The great thing about the NFL is that there are so many positions that every year, there is almost always at least one player who has a breakout year on every team, no matter how good or bad the team is. This is one part in a 32 part segment detailing one potential breakout player (rookies don’t count) for the 2013 NFL season on each NFL team. For the Arizona Cardinals, that player is wide receiver Michael Floyd.
Michael Floyd was a 1st round pick of the Arizona Cardinals last year, taken with the 13th pick at the urging of Larry Fitzgerald, who felt that Floyd could be what Anquan Boldin once was, someone to take the bracket coverage off of Fitzgerald. However, because of this fantasy football centric/immediate results world we live in, Floyd was seen as largely a disappointment.
However, when you look at history, there is nothing disappointing about his rookie year. Receivers, even 1st round picks, take at least a year to come around. Since 2005, 28 receivers have gone in the 1st round. They’ve averaged 40 catches for 557 yards and 3 touchdowns per season. Floyd’s 45 catches for 562 yards and 2 touchdowns are actually right in line with that and he got better as the season went on, catching 32 passes for 435 yards and a touchdown in his final 8 games, culminating in a 8 catch for 166 yards and a touchdown performance week 17.
Plus, he did that despite some of the worst quarterbacking in the NFL. The Cardinals ranked dead last in the NFL, averaging 5.6 YPA, 28th totaling 3005 yards, 31st totaling 11 touchdowns, and led the NFL with 21 interceptions. The only serviceable one of the bunch, Kevin Kolb, only played the first 6 weeks of the season and Floyd only played 162 of 424 snaps in those 6 games, 38.2%. The rest of Arizona’s quarterbacks threw 3 touchdowns to 18 interceptions. It’s no surprise that Floyd’s big game week 17 came in the first game he played serious snaps with even a legitimate NFL backup caliber quarterback under center in Brian Hoyer, who went 19 of 34 for 225 yards, 1 touchdown, and 2 interceptions.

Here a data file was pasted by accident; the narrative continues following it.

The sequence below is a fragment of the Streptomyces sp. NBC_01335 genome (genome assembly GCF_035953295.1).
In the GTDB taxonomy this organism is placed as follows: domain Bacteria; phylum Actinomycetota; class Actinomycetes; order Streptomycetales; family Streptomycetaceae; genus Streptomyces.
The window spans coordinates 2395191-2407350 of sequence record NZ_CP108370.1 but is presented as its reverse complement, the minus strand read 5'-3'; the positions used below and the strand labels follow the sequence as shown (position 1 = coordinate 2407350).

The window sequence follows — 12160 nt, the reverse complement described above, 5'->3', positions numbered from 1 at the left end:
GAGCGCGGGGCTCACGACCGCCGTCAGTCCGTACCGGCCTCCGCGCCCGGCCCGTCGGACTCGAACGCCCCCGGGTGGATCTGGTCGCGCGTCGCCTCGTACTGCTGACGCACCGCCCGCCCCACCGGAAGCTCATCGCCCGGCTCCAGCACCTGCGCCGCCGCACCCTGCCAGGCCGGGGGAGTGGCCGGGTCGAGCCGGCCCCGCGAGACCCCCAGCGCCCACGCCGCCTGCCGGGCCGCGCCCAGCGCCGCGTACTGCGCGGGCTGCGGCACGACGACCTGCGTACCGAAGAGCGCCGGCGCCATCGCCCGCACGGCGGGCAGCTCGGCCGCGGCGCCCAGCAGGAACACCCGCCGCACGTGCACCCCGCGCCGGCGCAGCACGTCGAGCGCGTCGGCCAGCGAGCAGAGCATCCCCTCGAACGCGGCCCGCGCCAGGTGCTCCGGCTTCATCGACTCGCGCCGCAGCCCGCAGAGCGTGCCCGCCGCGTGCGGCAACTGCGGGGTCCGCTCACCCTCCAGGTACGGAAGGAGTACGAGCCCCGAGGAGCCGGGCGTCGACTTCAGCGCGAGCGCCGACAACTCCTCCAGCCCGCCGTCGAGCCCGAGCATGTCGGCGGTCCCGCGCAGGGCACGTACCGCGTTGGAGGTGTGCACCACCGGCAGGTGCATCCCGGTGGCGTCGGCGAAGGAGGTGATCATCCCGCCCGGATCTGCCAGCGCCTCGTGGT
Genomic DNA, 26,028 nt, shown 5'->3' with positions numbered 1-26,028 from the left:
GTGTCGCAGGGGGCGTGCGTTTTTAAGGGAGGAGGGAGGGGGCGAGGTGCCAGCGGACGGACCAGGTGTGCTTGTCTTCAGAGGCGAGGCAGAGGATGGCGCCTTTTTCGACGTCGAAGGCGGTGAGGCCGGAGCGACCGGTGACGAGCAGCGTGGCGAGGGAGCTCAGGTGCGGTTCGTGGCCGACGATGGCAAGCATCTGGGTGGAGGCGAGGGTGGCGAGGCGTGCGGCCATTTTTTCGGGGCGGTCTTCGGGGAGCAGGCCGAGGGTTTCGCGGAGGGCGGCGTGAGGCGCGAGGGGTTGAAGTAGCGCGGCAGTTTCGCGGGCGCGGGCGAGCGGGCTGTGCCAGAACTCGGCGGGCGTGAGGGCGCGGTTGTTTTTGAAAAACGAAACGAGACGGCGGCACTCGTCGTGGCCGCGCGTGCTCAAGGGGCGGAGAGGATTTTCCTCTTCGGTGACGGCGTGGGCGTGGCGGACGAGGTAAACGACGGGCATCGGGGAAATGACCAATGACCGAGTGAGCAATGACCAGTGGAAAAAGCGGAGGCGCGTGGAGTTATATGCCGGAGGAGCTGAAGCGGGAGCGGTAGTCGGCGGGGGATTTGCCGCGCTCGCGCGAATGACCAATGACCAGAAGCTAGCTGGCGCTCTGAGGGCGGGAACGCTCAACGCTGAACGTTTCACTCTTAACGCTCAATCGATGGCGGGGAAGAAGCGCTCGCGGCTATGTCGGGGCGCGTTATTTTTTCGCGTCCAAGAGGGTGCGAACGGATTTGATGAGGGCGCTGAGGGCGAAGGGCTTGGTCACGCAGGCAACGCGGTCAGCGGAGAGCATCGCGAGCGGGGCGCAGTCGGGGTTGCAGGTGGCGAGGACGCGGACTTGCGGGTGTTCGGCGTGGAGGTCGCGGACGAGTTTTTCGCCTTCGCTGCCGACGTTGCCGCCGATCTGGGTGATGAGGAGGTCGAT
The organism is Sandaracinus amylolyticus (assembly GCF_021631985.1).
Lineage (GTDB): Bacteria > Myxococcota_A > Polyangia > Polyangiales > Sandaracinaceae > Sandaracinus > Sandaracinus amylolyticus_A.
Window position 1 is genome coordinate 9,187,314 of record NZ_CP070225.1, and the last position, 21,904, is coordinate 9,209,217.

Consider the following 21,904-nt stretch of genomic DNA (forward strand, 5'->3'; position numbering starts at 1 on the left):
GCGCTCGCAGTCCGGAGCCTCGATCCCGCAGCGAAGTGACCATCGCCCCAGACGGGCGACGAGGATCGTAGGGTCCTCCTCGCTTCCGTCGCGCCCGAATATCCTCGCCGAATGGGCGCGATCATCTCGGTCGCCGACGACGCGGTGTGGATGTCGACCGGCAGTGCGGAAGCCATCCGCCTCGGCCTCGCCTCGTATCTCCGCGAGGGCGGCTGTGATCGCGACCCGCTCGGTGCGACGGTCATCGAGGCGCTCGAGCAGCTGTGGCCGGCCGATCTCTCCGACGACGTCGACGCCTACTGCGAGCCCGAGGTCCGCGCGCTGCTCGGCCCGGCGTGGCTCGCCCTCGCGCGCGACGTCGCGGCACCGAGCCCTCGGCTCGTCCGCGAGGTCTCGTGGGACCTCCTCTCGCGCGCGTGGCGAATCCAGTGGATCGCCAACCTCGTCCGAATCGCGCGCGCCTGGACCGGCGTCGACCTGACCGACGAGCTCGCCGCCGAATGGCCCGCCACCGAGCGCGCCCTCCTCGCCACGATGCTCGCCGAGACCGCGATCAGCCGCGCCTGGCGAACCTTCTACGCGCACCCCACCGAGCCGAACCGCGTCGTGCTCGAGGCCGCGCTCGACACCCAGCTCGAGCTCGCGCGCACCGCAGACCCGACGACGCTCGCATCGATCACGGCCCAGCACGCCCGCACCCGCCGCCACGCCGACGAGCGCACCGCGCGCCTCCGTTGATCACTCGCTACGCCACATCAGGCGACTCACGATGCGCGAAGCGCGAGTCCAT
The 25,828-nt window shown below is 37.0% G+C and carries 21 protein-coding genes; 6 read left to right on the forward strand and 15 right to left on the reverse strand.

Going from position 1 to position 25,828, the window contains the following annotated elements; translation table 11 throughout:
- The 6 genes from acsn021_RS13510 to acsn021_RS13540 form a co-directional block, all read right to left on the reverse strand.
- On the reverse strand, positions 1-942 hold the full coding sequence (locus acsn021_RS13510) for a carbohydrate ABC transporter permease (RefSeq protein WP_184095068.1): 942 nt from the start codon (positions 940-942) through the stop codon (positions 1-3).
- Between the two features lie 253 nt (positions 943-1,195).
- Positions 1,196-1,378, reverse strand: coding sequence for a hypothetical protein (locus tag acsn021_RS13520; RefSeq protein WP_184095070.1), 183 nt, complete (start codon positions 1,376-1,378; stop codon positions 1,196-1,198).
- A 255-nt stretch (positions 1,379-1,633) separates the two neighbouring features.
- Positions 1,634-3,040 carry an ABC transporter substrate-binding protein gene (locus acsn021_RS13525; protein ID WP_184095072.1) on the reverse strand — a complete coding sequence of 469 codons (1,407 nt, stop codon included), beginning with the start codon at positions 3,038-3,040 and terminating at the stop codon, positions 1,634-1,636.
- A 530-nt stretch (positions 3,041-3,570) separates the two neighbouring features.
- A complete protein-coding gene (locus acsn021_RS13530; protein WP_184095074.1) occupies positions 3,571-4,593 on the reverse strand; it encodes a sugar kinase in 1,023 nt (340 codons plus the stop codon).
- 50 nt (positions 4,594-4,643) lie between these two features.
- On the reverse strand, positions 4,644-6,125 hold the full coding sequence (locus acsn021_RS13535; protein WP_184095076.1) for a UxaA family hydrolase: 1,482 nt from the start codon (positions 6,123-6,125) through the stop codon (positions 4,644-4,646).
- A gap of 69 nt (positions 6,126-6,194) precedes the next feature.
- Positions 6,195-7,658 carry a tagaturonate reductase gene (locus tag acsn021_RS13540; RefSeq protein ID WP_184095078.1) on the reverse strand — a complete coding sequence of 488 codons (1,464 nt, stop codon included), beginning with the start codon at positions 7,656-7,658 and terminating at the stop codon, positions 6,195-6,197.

This off-season, the Cardinals went out and added Carson Palmer to play quarterback. Palmer isn’t a great quarterback or anything. He’s an average at best quarterback declining as he heads into his age 34 season. He turns the ball over too much and isn’t good in the red zone, but at least he has enough throwing ability to get the ball to a very, very underrated receiving corps in Arizona and he’s always been good in garbage time.
Floyd is expected to win the starting job over Andre Roberts, though the two will probably rotate snaps and work together in 3-wide receiver sets. Palmer threw for 4000 yards on a 4-12 Oakland team that only scored 18.1 points per game and could do something similar this year in Arizona (they have more supporting talent though). They might not win a lot of games, but their receivers should be able to get theirs and show their ability. Floyd figures to see plenty of single coverage and could have a breakout year as a complement opposite Larry Fitzgerald.